The Ollie Halsall Archive

Articles index

Articles

 
Callejones
continued

Juan and Ollie

Juan and Ollie

Callejones

Callejones
[pronounced kay-yeh-hone-es]
[Eng. trans=+ Alley way ]

L-R: Juan (drums), Aure García (bass), Barry Mármol (lead guitar, backing vocals), Jesús Turú García, (lead vocals, rhythm and acoustic guitars), Ollie, Walter Chacón (sound engineer) and Claudia

Eng. Trans. Callejones='alleyway'
Al Pie Del Cañon = 'At the foot of the cannon'

Album track listing

Juan and Claudia

Barry Marmol and Juan

 

Madrid, spring 1991

I first met Ollie Halsall at a musicians club, called LaNave, near the district of Vallecas, in Madrid, which hired rehearsal rooms. This place disappeared in 1997, when huge blocks of flats were built in its place.
Of course, I had already heard about him. It was intriguing that everything comprised wonderful comments of him as a musician and guitarist. “Who the hell is this guy?” I wondered.

I was totally intrigued by Ollie due to the fact that I knew that he had played in the June lst 1974 album with John Cale, Nico, Brian Eno and Kevin Ayers. In fact, before meeting him personally, that was the only thing I knew.

But what really attracted me regarding his playing on that album, is that he did a couple of numbers alongside Mike Oldfield, who was my teenager hero. So we began to chat, and I asked him to tell me things about that time - things about Mike Oldfield, and how Kevin Ayers was as well, who I knew was a musician quite close to Oldfield.

As my spoken English was fluid, we immediately connected both as people and musicians. So we became friends, and every time we met, we spent hours talking about music: the seventies, the progressive rock scene in England (I was|am a devote!) and the musicians I loved and who he actually knew and worked with! The likes of Robert Fripp, Mike Oldfield, drummer Simon Phillips, Kevin Ayers, Andy Summers, plus amazing stories he told me (and later the band in the studio, during the breaks of the recording sessions and the rehearsals) about Pete Townsend, Keith Moon and even Steve McQueen!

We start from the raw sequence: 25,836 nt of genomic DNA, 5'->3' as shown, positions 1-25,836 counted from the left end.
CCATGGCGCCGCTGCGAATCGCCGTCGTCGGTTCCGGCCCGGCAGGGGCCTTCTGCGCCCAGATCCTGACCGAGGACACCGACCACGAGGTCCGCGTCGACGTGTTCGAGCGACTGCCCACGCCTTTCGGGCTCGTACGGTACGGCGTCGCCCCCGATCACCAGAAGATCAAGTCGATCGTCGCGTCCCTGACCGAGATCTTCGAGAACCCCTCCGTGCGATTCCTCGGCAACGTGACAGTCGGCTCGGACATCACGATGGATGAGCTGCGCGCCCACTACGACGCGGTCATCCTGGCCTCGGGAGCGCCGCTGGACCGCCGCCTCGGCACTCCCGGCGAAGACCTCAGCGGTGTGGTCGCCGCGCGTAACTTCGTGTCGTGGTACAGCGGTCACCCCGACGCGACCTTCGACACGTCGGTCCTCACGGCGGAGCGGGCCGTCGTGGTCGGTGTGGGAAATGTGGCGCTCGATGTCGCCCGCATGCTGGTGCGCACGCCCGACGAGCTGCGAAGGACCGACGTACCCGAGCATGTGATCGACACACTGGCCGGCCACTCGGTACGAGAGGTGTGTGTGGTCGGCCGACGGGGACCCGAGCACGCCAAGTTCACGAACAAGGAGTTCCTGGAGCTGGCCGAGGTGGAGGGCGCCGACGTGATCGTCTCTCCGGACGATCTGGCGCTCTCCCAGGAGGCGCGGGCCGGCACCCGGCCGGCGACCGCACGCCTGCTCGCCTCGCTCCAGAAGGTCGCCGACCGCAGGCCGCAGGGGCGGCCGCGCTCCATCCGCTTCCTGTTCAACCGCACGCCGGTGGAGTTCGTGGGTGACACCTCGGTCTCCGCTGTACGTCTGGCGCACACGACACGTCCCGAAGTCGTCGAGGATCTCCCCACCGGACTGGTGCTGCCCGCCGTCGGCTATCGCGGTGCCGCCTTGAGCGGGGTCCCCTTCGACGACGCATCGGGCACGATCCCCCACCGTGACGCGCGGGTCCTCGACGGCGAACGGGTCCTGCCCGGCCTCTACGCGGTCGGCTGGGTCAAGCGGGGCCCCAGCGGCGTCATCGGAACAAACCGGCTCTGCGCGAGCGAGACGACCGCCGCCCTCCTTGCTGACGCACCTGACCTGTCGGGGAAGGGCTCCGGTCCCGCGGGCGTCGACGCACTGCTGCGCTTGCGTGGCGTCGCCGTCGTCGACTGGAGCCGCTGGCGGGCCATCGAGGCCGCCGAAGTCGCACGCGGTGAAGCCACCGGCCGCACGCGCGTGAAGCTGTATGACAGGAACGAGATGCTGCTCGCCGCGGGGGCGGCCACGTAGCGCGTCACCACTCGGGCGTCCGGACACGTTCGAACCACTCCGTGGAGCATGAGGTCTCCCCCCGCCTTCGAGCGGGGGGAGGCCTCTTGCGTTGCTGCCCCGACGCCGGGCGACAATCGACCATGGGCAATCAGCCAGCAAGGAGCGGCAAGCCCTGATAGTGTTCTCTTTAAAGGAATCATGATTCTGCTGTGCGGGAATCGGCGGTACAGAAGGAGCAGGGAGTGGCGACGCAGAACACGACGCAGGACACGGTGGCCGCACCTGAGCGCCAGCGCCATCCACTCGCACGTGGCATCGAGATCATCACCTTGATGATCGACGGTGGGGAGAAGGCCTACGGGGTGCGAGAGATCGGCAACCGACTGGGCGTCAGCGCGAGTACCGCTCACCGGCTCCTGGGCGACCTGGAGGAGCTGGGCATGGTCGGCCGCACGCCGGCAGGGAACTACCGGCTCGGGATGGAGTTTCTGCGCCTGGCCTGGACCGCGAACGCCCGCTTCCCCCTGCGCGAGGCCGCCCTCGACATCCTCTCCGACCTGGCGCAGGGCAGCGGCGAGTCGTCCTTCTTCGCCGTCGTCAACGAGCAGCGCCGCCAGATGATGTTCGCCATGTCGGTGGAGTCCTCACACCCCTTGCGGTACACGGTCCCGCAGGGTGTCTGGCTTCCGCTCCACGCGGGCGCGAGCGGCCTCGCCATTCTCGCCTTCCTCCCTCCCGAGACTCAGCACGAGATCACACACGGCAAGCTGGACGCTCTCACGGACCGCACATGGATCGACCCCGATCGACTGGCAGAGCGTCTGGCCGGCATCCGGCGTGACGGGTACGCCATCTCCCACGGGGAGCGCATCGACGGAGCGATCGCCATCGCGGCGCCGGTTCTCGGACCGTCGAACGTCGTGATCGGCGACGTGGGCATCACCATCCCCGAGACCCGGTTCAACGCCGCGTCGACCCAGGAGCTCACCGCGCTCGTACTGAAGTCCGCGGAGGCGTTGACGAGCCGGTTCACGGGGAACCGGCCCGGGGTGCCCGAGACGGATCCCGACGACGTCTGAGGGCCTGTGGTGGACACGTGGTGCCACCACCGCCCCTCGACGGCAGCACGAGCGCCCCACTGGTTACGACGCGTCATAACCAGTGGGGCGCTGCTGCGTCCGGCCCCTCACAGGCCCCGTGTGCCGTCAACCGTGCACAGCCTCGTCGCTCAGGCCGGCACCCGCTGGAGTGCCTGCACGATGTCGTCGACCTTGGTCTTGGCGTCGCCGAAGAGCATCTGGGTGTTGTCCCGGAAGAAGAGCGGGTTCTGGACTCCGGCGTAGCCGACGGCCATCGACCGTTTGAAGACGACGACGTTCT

I was 21 when I first met Ollie so he had, in a good sense, a certain halo of a hero to me as well. Partly because what I have already told above, and partly due to his skills and proficiency with musical instruments, which I had not checked yet, but that were rumoured to be extra-terrestrial! So, in this climate, our friendship was born and began to grow.

During the summer and fall of 1990 I had just finished rehearsing, arranging and recording the first album (played entirely live!) for a R ‘n B band called Ejecutores, from Madrid. I had recently left so, during Christmas 1990 and early 1991, I began to audition for several bands that were in
search of a drummer.

I saw an ad at the very same music club where one day I would meet Ollie Halsall for the very first time (what a coincidence!!) and rang the singer, Jesús Turú García . We arranged to meet for a chat, some beer, and get a demo tape of the band with the songs I should learn for the audition. I decided to learn that songs, but I took a step further: As they had already one record published (entitled simply Callejones), I though it would impress them if I played the songs in the tape I was given plus their whole of the first record from beginning to end.

So two or three weeks later we met again for the audition - and I got the job!
I did not know anything about the plans they had to make a record that very same year. It was obvious. They had hidden that information in their ads in order to avoid ‘tinkers’ who only wish to do the record, get credits and then leave the band. They wanted a full-time drummer, so they
found what they wanted.

Weeks later, I was told they had a deal with a record company and there were plans to make a record that spring. As usual in this business, the spring became the summer. But then the day arrived. The company asked them to book a producer and, as far as I remember, all of them wanted Dennis Herman to do the job.